Don’t Jewish Refuges Deserve Justice, Too?
While making Palestinian refugees a cause célèbre, most forget that just as many Jews were forced to flee
On November 30, the State of Israel commemorated the flight of 900,000 Jews from Muslim countries.
More than two years ago, the Israeli government appointed a committee (70 years too late) to estimate the value of Jewish property lost to Arab countries due to the persecutions, detentions, harassments and ultimate expulsion from the countries in which they lived.
While the Palestinian refugee problem is well known and repeated ad nauseum around the world, few in the West are aware that close to a million Jews became refugees when they were kicked out of Arab countries just as Israel was being established. Some of these refugees made Aliyah to Israel with Zionist fervor. Most, however, fled for their lives.
The properties of these Jews born in Arab nations is estimated to be in the hundreds of billions of dollars, and includes buildings owned by the Jewish communities in dozens of Arab countries, spectacular synagogues, factories and private properties that were confiscated.
Every time the State of Israel was forced to go to war with the Arab countries (in 1948, 1967, 1973), they took revenge on their Jewish citizens, forcing them to become refugees. The peak of harassment came from Egypt and Iraq, where tens of thousands of Jews were expelled following racist legislation similar to Nazi Germany’s Nuremburg laws. According to the legislation, Jews who sought to leave Egypt and Iraq were forced to sign waivers to any rights over their property and agree never to return to the lands in which they had lived for more than 3,000 years, long before the Arab Islamic invasions. In Syria, the state expropriated all Jewish property and forced the Jews out before they had a chance to sell any of their assets.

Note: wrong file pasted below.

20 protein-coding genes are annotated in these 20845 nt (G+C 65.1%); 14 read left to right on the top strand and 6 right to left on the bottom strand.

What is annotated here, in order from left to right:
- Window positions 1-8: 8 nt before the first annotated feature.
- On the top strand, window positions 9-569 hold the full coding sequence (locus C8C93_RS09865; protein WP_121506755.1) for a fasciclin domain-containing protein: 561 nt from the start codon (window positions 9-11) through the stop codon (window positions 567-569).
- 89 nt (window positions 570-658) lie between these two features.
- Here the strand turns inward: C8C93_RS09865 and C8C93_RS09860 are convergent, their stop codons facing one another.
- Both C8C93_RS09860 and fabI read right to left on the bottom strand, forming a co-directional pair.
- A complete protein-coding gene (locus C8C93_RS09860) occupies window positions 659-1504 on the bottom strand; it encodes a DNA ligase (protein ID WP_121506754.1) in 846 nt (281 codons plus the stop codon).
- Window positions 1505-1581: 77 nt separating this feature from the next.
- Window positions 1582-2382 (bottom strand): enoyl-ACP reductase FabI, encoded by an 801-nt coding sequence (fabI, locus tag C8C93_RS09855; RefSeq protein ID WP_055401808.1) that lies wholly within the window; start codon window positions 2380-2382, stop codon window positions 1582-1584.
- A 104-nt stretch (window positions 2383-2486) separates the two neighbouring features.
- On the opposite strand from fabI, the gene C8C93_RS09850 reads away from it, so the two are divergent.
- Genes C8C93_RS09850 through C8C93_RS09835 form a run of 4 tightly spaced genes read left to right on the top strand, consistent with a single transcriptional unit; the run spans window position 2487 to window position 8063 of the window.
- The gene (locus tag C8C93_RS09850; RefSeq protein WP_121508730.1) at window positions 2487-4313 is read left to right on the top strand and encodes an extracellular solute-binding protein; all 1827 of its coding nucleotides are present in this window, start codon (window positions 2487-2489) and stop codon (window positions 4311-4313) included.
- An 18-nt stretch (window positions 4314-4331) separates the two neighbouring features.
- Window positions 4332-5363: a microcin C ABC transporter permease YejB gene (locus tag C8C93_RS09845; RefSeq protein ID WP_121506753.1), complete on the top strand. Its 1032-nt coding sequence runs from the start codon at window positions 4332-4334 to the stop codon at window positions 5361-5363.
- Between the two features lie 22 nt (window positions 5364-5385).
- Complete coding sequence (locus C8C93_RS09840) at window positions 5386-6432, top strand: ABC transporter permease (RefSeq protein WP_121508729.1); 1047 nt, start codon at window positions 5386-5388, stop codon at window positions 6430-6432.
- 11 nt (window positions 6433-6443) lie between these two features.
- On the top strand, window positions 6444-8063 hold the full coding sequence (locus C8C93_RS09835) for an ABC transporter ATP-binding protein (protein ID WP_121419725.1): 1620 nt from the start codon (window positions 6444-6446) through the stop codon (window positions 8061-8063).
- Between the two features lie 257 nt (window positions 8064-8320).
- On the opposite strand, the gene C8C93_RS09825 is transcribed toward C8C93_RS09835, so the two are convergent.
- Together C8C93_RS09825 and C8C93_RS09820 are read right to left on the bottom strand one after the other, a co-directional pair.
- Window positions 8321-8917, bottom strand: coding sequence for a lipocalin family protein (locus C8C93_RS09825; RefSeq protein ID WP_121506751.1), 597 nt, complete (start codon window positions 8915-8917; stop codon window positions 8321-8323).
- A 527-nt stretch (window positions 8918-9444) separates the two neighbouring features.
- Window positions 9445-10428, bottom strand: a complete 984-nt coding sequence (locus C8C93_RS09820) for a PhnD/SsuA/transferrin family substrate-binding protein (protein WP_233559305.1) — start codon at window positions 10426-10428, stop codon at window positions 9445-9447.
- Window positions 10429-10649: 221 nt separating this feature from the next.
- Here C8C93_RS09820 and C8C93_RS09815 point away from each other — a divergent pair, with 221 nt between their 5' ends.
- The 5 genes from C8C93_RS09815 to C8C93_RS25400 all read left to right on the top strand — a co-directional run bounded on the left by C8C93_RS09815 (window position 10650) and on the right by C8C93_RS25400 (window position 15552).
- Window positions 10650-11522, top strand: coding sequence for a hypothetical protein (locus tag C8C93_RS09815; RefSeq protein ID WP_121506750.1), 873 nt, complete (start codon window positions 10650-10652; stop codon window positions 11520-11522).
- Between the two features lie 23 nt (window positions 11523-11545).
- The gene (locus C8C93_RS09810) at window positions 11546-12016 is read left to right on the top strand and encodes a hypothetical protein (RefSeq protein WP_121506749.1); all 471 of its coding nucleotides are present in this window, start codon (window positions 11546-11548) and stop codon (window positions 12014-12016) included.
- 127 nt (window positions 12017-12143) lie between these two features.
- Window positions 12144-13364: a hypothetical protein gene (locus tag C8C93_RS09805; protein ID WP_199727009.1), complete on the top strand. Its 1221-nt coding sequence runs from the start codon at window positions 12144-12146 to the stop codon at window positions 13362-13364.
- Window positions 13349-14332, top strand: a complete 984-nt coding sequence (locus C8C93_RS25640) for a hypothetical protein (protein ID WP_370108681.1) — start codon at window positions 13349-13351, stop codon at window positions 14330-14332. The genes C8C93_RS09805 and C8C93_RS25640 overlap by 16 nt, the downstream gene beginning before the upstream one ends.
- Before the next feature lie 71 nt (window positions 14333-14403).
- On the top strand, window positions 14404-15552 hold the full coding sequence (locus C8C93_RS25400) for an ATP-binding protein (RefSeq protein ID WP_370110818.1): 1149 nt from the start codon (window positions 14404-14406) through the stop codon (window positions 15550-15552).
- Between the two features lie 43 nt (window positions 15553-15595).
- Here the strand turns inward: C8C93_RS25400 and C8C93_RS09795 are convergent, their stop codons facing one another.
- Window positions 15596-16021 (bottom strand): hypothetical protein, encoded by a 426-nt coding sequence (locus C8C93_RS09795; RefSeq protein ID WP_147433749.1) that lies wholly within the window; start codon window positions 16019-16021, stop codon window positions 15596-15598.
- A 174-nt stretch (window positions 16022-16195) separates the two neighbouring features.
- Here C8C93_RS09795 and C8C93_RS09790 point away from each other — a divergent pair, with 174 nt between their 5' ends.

Those who claim that the Jews of Arab countries lived in peace and security in a so-called “Golden Age” are promoting a false narrative. In most Arab countries there were regular pogroms against the Jews, not to mention random murders, abductions and torture.
With the backdrop of Islam’s belligerence toward Christians around the Middle East in clear sight, we should remember the common expression that many Muslims have been saying for generations: “First we will deal with the Sabbath people, and then with the Sunday people.” Their intention being to kill the Jews first, and then eliminate the Christians from all Islamic lands.
Anyone who follows what’s happening around the Middle East today cannot ignore the fact that minorities, especially Jews and Christians, are quickly vanishing.